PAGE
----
March 22, 2017, 9:39am
Arthur Peña: We first met in 2011 while I was at RISD and what stuck with me from that meeting was a story of how your father wasn’t allowed in museums because they were still segregated. How I remember the rest of the story is you saying that when you did have your first museum show you wanted to make paintings big enough that they wouldn’t fit through the door and the museum would have to work to get them in. Did I remember that right?
Stanley Whitney: Well it’s true that my father couldn’t go in to the Philadelphia Museum. Jack Whitten calls those years the “American Apartheid.” I have lots of stories of paintings not fitting through doors but I don’t think it’s exactly those circumstances. Although, I might have mentioned something like that. It could have been related to a story from around 2006 when my dealer José Freire came to me and asked me to make the biggest work I could make to take to Basel to try and make things happen because he kept putting me in shows and no one was paying me any mind. So I made the biggest painting I could make in my studio, 96 x 96 in., and to get it out we had to cut it in half to get it through the door. We showed it on a big expensive wall and it didn’t sell.
March 14, 2017, 8:20am
This interview took place on the occasion of Bleckner’s solo show, “Find a peaceful place where you can make plans for the future” at the Dallas Contemporary.
November 01, 2016, 10:23am
Kristen Dodge is not just one of my favorite art world people, she is one of my favorite people, period. In a business replete with elusive characters, Dodge is a rare straight shooter. (She is also rare in that she combines a deep knowledge of art with deadly business acumen.) In late 2010, after a number of years in Boston, she opened Dodge Gallery in New York’s Lower East Side and did what she does best: aggressively advocated for the artists and ideas that she passionately believes in. The gallery was open for four years, at which point Dodge decided she needed a break from the art world’s frenetic pace and rapidly shifting landscape. She and her husband, artist Darren Foote, moved to Upstate New York where they embraced a very different lifestyle.
Now, just over two years later, Dodge is back, and I think the art world is the better for it. Her recently opened space in Hudson, NY, September, has already gained a lot of attention. I wanted to know what brought her back into the “game.” – Steven Zevitas, Publisher
September 12, 2016, 8:51am
Those unfamiliar with the work of Deb Sokolow (NAP #41, 107, 119) might be surprised to find studio walls plastered with images of Kim Jong-un, conspicuously undetailed renderings of David Copperfield’s brain, paper models of Frank Lloyd Wright buildings, as well as diagrams dissecting the psychological motivations of our country’s most notorious politicians. And over the past decade she has found excuses to cook up an impressive collection of home-brewed conspiracy theories that cover everything from subterranean pirate tunnels to coded messages in your McRib. Though while she has earned a reputation for drawing on eclectic source material, the most surprising thing about her work is its ability to synthesize all of it into something that’s not only visually cohesive, but as immediately compelling as anything in the National Enquirer.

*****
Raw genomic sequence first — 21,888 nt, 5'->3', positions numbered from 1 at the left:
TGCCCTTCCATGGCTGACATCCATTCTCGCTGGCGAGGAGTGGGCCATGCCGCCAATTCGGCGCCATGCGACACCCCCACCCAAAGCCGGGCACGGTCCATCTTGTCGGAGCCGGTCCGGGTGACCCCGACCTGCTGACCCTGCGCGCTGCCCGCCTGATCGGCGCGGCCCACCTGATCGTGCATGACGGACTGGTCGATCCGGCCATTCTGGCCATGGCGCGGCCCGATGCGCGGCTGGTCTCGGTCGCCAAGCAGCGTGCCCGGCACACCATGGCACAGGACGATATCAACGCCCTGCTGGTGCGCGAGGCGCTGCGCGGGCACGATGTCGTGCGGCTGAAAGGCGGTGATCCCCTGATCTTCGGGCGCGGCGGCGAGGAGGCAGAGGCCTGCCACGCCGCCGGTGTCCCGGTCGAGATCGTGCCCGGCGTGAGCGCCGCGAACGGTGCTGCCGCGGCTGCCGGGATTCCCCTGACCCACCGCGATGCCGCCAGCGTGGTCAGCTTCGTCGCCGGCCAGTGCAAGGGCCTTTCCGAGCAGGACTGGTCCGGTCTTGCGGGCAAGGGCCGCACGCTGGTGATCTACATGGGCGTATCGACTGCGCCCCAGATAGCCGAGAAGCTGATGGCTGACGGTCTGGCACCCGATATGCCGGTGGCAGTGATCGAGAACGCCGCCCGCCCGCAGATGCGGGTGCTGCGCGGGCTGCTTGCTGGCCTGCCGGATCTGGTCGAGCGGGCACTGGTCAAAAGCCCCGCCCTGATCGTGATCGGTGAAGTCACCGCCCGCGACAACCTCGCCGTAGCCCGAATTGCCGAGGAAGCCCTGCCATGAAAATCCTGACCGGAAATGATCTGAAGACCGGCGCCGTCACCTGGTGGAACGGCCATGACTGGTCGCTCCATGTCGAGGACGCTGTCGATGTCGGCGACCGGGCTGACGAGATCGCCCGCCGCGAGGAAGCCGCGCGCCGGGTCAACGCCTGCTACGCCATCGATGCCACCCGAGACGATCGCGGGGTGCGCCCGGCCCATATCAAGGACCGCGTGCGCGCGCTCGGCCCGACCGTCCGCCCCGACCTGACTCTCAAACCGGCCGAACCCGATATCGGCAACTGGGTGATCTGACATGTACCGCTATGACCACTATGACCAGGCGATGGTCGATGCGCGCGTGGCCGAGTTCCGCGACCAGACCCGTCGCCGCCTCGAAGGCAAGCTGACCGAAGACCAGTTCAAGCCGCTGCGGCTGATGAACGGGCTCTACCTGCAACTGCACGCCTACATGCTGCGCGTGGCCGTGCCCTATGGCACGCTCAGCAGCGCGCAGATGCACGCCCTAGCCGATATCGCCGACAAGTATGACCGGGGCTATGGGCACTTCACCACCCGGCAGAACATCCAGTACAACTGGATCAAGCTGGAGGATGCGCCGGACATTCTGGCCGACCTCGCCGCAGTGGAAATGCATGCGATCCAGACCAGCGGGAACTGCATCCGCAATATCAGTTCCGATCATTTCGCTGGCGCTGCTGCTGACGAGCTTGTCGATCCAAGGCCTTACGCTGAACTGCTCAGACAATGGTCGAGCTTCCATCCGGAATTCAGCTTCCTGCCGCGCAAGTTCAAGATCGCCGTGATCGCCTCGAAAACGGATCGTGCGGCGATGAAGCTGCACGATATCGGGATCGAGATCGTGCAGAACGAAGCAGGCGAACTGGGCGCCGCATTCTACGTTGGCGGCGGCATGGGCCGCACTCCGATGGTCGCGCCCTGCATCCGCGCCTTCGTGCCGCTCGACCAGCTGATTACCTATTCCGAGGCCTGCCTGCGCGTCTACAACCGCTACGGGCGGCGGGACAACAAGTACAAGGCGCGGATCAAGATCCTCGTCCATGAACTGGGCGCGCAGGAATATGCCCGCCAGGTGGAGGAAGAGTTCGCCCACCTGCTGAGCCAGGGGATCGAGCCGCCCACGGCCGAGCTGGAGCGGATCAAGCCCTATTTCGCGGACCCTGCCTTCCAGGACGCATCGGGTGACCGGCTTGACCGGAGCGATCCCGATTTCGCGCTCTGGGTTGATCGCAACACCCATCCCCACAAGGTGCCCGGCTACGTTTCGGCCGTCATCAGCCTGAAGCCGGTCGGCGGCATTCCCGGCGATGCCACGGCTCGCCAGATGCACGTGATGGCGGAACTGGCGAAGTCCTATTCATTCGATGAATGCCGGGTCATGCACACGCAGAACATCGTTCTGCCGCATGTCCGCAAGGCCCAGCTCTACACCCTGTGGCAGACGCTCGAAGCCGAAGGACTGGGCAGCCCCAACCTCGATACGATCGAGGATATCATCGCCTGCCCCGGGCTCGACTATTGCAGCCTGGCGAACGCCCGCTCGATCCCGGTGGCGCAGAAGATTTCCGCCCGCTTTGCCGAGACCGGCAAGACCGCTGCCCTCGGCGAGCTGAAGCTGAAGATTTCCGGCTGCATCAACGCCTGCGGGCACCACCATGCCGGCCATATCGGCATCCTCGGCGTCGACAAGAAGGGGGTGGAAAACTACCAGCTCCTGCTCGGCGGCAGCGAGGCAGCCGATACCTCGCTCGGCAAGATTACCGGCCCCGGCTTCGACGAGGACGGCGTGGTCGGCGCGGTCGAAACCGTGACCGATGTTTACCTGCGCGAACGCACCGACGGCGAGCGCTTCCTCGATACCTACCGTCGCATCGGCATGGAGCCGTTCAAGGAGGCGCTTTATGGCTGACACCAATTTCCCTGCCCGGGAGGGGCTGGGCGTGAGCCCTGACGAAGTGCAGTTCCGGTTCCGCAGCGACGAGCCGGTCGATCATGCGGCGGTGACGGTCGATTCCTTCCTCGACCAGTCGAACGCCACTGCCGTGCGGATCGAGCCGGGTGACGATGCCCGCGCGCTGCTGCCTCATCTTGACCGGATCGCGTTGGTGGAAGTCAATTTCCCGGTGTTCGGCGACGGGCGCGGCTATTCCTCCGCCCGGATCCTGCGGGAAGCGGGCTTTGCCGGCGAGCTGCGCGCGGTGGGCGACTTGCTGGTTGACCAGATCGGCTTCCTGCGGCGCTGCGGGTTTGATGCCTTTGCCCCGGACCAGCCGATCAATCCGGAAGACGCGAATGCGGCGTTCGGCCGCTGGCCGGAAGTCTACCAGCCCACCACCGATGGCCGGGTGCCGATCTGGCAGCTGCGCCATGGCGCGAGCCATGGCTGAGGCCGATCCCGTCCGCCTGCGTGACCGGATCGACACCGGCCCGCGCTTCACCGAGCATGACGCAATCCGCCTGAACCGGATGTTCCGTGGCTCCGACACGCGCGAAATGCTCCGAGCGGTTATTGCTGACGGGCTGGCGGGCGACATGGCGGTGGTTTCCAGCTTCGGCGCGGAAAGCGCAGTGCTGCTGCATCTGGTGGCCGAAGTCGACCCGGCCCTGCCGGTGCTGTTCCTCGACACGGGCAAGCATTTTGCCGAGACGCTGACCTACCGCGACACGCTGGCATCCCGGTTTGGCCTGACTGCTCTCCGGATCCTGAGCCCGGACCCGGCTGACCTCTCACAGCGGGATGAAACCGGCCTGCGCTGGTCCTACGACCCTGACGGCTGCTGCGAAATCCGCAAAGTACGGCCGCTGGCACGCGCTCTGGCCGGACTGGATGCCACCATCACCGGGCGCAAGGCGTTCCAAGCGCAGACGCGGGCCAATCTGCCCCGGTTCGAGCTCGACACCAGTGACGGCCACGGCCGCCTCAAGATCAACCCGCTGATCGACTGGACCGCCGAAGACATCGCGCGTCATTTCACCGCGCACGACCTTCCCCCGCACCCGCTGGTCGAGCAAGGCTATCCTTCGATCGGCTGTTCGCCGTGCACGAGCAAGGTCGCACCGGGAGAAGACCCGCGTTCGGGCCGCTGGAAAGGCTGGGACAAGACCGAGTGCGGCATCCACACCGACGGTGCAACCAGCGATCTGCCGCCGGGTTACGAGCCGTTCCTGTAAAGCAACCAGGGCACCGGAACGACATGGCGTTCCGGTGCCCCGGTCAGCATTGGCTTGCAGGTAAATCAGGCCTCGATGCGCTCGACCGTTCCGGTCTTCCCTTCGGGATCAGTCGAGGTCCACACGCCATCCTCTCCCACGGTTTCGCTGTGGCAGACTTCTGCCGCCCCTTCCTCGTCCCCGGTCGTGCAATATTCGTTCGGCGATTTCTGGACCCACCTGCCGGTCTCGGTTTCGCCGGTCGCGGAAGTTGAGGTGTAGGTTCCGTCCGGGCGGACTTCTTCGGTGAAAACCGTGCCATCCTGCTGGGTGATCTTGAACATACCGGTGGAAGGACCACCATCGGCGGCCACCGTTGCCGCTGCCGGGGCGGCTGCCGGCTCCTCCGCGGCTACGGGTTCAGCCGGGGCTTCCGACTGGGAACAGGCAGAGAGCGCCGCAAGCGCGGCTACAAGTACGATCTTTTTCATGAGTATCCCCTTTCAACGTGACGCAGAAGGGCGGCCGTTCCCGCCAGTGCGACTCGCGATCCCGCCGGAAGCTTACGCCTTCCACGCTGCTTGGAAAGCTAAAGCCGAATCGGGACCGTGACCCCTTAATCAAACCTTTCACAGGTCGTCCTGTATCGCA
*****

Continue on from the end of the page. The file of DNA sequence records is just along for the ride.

Between exhibitions in Washington DC, Indianapolis, as well as New American Painting’s Midwest Edition show and another coming up at Chicago’s Western Exhibitions on September 17th, she has certainly kept herself busy in 2016, making it the perfect time to check and learn a bit more about what goes into her work. – Brad Fiore, Chicago Contributor
September 06, 2016, 9:02am
Debra Scacco creates rich, multimedia pieces that play with light, reflections, shadows, walls, and borders. Her 2015-2016 solo show The Letting Go at Klowden Mann was full of works on paper, paintings, and more sculptural installation pieces that reference and play off of nature and geography in aesthetically pleasing and deeply profound ways. – Ellen Caldwell, Los Angeles Contributor
April 19, 2016, 9:01pm
Camille Page’s underwater paintings blend a perfect amount of the figurative with the abstract. Painting with a palette knife in a kind of push-pull-combination of heavy applications of paint and fierce scrapings, Page creates large paintings that feel familiar and momentous.
In this series, Page captures her friends and daughter swimming and enveloped with water in order to paint from the images. With an underpainting below and the palette magic on the surface, she captures action, form, color, and light in a way that invokes a sort of contradictory feeling of both timelessness and yearning for time’s past.
On a recent trip to Kaua’i, I was able to visit her gallery and meet with Page, speaking to her about her underwater series, process, and inspirations. – Ellen C. Caldwell, Los Angeles Contributor
April 05, 2016, 9:10am
The last time I spoke with Sharon Arnold in her first gallery in Georgetown, I found myself surprised at my own sadness. Her modest space LxWxH, hovering over a pizza restaurant, was closing. Arnold wasn’t going far—she was moving on to collaborate with another well-respected gallerist, in downtown Seattle. LxWxH was small in scale and remote by comparison, two miles south of the city center, in Seattle’s historic, industrial neighborhood of Georgetown. But its presence had bored deep into the landscape of the community’s visual art, through not only the gallery that balanced the homegrown with the sophisticated so well, but also through the accessible boxed sets of small works that she sold to foster collecting in the city. I knew I would miss this gallery’s ideas when it was gone. - Erin Langner, Seattle Contributor